EUCOPE Member Spotlight: Q&A with Organon
Every month, EUCOPE spotlights a member company and the great work they’re doing to advance the life sciences industry and drive innovation to serve patients better. In March, we spoke with Krzysztof (Kris) Wojciechowski, Executive Director, EUCAN Public Policy Lead, Organon.
Kris joined Organon in late 2020, 6 months before the spin from MSD, helping to build public policy function for the region. He spent last 20 years working for life science industry across number of therapeutical areas. Kris is passionate about patient access and health outcomes, healthcare system performance indicators, innovative financing mechanisms and scientific breakthroughs. Lawyer by education, he lives in Brussels
Tell us about your organisation and its mission and how you drive innovation internally?
Organon is a global healthcare company focused on improving the health of women throughout their lives. We believe in a better and healthier every day for every woman and our mission is to deliver impactful medicines and solutions for a healthier every day. Organon’s portfolio consists of three pillars—women’s health, biosimilars, and established brands and comprises more than 60 products. With approximately 9,500 employees, we have a commercial presence in 58 markets and supply over 140 markets around the world.
Our goal is to deliver solutions for the healthcare issues that matter most to her, today and every day, and our employees are united in our drive to better support the health of women across the globe. We understand that when women rise, we all rise — and that when women are healthy and empowered, so too are their families and communities.
How do your organisation’s activities help patients now and into the future?
We see a significant need for change but we also see that there is a significant opportunity to work in partnership with Governments, with healthcare practitioners and with all key stakeholders to collaborate to improve this crucial area for the benefit of women across the world.
We are committed to:
- Listening and understanding – we know that women are not being heard and they’re not being supported – it’s time to listen, to hear, to understand and act.
- Identifying unmet needs – we know there are issues that appear small but have a huge impact on women’s healthcare, so we need to identify these needs and develop solutions to meet these needs.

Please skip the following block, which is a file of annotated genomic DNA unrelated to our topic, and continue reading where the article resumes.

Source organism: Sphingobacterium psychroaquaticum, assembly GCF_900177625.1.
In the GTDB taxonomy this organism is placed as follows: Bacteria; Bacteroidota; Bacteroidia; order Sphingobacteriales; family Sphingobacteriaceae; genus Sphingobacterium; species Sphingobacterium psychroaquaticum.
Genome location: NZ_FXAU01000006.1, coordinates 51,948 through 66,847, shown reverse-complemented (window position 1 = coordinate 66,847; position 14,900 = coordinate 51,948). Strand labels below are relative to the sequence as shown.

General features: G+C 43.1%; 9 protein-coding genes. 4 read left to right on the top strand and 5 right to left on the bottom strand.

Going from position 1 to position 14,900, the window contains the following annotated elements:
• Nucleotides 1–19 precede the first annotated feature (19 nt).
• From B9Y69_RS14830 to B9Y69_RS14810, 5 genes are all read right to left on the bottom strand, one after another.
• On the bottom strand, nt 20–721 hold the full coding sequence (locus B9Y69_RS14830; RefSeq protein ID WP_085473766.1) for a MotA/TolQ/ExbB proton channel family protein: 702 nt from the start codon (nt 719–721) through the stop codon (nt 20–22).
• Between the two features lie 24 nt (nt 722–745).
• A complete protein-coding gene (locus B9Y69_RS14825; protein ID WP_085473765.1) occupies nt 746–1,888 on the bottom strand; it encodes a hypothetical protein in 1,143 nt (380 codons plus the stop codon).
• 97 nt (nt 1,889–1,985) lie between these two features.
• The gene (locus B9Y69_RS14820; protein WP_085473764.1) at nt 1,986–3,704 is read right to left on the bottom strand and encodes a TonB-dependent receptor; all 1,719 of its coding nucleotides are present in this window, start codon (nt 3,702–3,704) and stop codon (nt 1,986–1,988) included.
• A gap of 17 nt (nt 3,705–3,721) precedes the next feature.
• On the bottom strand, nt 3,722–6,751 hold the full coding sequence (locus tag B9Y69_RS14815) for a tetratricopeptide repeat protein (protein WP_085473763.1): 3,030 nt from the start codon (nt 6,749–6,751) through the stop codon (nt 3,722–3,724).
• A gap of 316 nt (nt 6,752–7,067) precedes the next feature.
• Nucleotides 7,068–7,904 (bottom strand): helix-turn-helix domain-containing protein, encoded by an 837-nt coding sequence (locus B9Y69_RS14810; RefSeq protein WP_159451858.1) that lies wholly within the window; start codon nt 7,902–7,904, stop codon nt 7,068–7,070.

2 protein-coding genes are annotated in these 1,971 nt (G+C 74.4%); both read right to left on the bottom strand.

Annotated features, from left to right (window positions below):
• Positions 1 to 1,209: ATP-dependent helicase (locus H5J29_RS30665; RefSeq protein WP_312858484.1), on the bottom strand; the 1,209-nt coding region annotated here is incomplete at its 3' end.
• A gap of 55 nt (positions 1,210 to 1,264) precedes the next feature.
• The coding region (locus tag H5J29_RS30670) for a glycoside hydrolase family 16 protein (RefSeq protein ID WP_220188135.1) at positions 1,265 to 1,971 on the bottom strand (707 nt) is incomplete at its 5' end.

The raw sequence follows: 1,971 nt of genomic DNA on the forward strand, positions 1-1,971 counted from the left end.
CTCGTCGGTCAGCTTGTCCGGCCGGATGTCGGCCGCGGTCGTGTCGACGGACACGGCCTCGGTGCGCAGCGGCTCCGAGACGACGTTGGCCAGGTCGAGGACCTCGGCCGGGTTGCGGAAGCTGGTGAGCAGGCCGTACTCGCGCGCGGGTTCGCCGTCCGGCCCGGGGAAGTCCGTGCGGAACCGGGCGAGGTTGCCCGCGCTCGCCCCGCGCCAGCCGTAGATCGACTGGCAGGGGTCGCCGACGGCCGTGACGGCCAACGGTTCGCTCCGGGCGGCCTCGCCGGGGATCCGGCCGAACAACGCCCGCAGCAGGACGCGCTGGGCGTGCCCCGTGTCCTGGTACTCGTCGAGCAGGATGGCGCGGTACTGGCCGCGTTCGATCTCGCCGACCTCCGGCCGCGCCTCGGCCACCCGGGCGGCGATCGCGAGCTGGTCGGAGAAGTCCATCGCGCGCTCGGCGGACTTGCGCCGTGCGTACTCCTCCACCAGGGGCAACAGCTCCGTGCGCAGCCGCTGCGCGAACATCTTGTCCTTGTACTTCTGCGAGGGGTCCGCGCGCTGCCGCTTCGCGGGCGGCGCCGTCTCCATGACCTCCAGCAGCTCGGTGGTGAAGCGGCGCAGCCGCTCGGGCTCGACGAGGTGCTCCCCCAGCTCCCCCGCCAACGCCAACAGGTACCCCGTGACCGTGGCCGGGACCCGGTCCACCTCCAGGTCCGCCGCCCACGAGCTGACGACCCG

- Partnership – we won’t solve this issue if we tackle it alone. We need to bring together experts but also policymakers and healthcare providers. And yes, the private sector also has a major role to play – we are a community of problem solvers and we are at a unique point of time that demands urgency and action in moving forward to tackle some of the challenges facing women across the world with new solutions.
What do you see as the biggest challenge facing the life sciences industry today?
I think the key challenge facing all of us in the Life Sciences Industry is how we can work in partnership with Governments to ensure investment in areas of unmet medical need is prioritised. Health systems the world over have responded with incredible pace to the COVID-19 pandemic both in terms of funding and realignment of services. Unfortunately, we have also seen other elements of healthcare support deprioritised or paused and this is going to be a challenge for everyone in the sector in the coming years. However we saw the power of partnership throughout the pandemic in terms of Governments, stakeholders and industry working together to find solutions and there is an opportunity to continue this approach as healthcare systems are rebuilt and reconfigured.
What are the major health policy issues and themes that you are most focused on in 2022?
In one word – equality. We believe that health equity is fundamental to achieving gender equity and that healthy women are the backbone of a thriving, stable and resilient society. When she is healthy, she prospers and so does her community and her society, for generations to come. We know that the COVID-19 pandemic has had a disproportionate impact on women, to the extent that their very health hangs in the balance. Women have worked hard to advance, but the pandemic is unraveling these hard-fought gains. This also has a significant impact on national economies. One of key projects we are focusing on in 2022 is what is the health gap in women health across Europe, and what policies could be introduced to close this gap. We have seen an increased focus on this area and the announcement of strategies to tackle this area but it’s important that this translates into action if we are to see improvements in women’s health and well-being across Europe.
What attracted you to join EUCOPE and how can we help you achieve your business goals?
I have worked with a broad range of trade associations over the past 20 + years. What is unique about EUCOPE is that it provides the perfect mix of EU affairs and country perspectives. Organon is a medium-size organisation and we are very lean and agile. We appreciate EUCOPE’s willingness to explore new areas of engagement if it is important to its member companies as well as the swift and agile way it operates. In terms of our own engagement, we will be focusing our collaboration on closing the gap in women’s health across Europe, on supply sustainability and pharmaceutical regulation, especially the aspects related to pricing, but also health and the environment.
For more information about EUCOPE membership
Contact our Business Development Manager Dante Di Iulio email@example.com